Like everything else, 12° has the potential of getting us to dive deeply into life where we learn wisdom and compassion.
The Anglican Bishop of Western Mexico just posted a powerful video on the Latino/Hispanic Ministries of the Episcopal Church Website. It documents the closing of the 4th Brigade for Finding Hidden Graves. Mothers, brothers, sisters, children and fathers have been involved in finding some closure to the disappearances that have been happening. It’s edgy work. The people responsible for the hidden graves have already proven their capacity for brutality.
Among those at the event were Episcopal and Roman Catholic clergy along with Methodist and other denominations. There were some who practice no faith. Joined together by their common humanity in the face of such inhumanity, they have let their collective pain teach them wisdom. They are seeking merely for closure and justice. They have no political or religious agendas, just moral, spiritual, and ultimately, and human ones. I salute their wisdom, insight and daring.
Personally, I find the presence of faith communities hugely satisfying. Faith practice should bring us toward our best humanity, not our worst. We should join hands with anyone and everyone whose goal finds this common footing.
In my Christian tradition the inspiration comes from our understanding of Jesus as the recapitulation of Adam, the second try that got it right. Yes, they killed him for it. They kill a lot of people. But like the Jesus movement, the people in this video are finding meaning in it. As a Christian I call that meaning, “resurrection.”
I didn’t realize it when I moved to the Pacific Northwest, but it snows here. It can snow a lot! Since I got here the temps have been in the high 30’s to the low 50’s and that’s what I figured winter was, this close to the ocean. I forgot that we’re quite a bit closer to the North Pole than the Equator. The high today is supposed to be 34° and the snow is supposed to have stopped by now (10 a.m.) but it’s still coming down. One of these days I’m going to go out to Puget Sound in a snowstorm and stand on the beach, catching snowflakes on my tongue. This area is full of surprises. I generally like surprises. They remind me that there are other things going on in the world that don’t have to do with my little center. I am part of something bigger. That is a comforting thought.
One of the essential human spiritual questions is, “How big is that Something?” If in our explorations we reached the end of that Something, then we would not get any more surprises, but we do. Apparently, we have not yet plumbed the depths, which would suggest that all the pretensions of human society, all the ideologies and theories and constructs and assumptions we create for ourselves, all our models of the universe and our opinions of our neighbor’s care of his or her lawn, all must be taken with liberal quantities of sodium chloride, even, and especially, our own. Maybe it is my perversity, but I find that a comforting thought, too.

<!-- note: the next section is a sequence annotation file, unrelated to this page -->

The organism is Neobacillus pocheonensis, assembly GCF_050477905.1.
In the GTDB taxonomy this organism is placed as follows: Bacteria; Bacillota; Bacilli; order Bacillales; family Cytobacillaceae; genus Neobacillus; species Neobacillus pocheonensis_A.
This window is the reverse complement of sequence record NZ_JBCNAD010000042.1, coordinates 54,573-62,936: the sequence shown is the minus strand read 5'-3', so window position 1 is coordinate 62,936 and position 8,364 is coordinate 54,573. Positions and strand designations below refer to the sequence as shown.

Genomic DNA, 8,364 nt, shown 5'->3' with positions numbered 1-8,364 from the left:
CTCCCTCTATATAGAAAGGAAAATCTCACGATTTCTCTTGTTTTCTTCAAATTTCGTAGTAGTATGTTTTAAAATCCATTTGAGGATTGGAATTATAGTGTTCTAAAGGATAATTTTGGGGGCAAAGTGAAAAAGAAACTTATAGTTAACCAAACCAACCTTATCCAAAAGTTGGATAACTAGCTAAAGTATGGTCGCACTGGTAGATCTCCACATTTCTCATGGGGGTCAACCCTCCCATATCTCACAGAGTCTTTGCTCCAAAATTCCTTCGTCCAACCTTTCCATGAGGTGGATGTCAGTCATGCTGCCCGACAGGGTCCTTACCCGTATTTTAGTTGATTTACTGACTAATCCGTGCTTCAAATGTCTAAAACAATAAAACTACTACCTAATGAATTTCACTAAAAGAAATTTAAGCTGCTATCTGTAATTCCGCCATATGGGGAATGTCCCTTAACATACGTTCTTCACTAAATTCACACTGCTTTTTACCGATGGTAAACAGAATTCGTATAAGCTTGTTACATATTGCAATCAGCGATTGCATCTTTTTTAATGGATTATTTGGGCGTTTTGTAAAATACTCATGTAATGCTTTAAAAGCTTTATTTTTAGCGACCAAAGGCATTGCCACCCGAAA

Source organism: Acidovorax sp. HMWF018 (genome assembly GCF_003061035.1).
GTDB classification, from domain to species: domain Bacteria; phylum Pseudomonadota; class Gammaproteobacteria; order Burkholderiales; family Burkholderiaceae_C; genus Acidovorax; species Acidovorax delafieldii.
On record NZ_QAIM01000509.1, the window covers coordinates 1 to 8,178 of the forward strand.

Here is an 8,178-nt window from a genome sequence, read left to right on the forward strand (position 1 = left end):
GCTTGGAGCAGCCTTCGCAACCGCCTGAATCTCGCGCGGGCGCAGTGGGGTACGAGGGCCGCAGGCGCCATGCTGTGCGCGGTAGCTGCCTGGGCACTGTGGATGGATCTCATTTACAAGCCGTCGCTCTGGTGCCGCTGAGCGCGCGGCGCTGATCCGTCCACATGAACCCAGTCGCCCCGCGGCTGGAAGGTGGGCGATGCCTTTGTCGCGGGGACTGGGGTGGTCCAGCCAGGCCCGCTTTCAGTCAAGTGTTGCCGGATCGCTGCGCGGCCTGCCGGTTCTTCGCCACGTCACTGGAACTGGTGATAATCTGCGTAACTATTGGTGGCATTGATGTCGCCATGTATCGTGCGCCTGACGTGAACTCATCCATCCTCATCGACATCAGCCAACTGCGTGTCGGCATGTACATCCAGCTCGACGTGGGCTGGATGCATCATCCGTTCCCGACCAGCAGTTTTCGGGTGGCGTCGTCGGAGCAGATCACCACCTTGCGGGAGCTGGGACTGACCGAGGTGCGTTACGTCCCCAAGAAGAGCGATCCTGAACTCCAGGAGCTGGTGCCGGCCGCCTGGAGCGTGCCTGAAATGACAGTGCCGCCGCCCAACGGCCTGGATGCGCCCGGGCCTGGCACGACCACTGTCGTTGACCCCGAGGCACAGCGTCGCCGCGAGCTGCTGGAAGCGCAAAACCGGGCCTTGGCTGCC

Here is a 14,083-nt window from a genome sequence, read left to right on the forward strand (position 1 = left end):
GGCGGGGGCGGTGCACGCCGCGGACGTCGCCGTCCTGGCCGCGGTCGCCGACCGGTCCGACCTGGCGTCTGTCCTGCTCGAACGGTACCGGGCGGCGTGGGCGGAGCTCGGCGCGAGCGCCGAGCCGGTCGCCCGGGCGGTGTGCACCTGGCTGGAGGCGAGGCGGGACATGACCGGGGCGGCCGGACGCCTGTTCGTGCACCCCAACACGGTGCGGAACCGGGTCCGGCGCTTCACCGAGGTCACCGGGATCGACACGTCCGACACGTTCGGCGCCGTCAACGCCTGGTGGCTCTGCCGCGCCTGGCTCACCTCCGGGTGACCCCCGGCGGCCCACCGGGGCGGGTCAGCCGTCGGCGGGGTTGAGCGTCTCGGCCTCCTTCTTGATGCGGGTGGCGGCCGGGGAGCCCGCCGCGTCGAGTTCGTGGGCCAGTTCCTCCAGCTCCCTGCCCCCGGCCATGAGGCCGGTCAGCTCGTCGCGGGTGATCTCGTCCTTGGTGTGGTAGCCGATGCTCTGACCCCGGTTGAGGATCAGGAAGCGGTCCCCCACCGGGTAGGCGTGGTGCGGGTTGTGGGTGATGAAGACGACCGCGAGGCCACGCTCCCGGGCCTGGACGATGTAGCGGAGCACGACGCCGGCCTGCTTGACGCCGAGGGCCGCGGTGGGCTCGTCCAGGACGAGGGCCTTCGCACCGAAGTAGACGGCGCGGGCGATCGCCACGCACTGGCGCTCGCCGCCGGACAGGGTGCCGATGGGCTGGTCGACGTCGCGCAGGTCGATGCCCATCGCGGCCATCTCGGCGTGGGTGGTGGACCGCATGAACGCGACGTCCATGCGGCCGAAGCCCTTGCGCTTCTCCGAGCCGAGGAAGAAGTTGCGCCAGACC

The prayer of wisdom asks that we never shut ourselves out from surprises.
Living in New Mexico light is special. Photographers flock to the clear desert sunshine. Painters try to paint it unsuccessfully. It has a luminescence about it. In New Mexico the distant mountains ARE purple, in shaded silhouettes.
But in the Pacific North West light is important. The next round of rainy days is building and this morning the clouds were heavy overhead, diffusing the light, but they were not so low that I couldn’t see the edge of Mt. Baker’s skirt on the top of the hill east of town. Snow and light move in a perpetual dance. Light leads and snow follows. When the light is bright, snow shines. When the light is colored, snow glows. When the light is dim, snow goes blue.
People dance with light as well. We praise bright, sunny days and we complain about dark ones. Seasonal Affective Disorder is a reality. We need sunshine. But we also need the grey days. If life were all bright sunshine there would be no roses. Darkness is as much of the dance as light.
Darkness in the spiritual traditions need not be an enemy. It can be the gestation of something new. The choice is our part of the dance.
I almost missed him as I drove to the office yesterday morning. He was huddled in the 27° air down in a drainage ditch, his long grey neck coiled against his shoulders, his 8″ yellow beak motionlessly stabbing the cold air over the water. The sun was due soon, and the skim of ice would melt so he could fish for his breakfast.
The swans were out already, pushing their beaks into the hard dirt for grubs and worms. I wondered if frozen grubs tasted anything like fresh ones. But then, by this time of year all the grubs have faced freezing temps and the swans are still here. Maybe this is as good as it gets for them. Their down jackets allow them to snuggle down in the frozen grass to rest. Apparently the heron’s jacket isn’t quite as padded.
And then a sign of spring. At 10:30 last night a Great Horned Owl began his “who-cooks-for-you” in a tree just outside my door. These birds nest early, and he was already on the prowl for a nest-mate. Temps next week are supposed to dip into the low 20’s, but that didn’t seem to stop his heated calling.
Winter is a promise hidden. Spring is always frozen in the ground, waiting for the turning of the earth. Even as the Midwest gets hit with an Arctic vortex, the seeds and bulbs of the fall will not be frozen out.
My life is always in some way a winter of hidden promise. There are surprises hidden in cold areas that will come to bloom in due season. Wait. Watch. Be still and know that wisdom always takes the long-term perspective. It is Winter.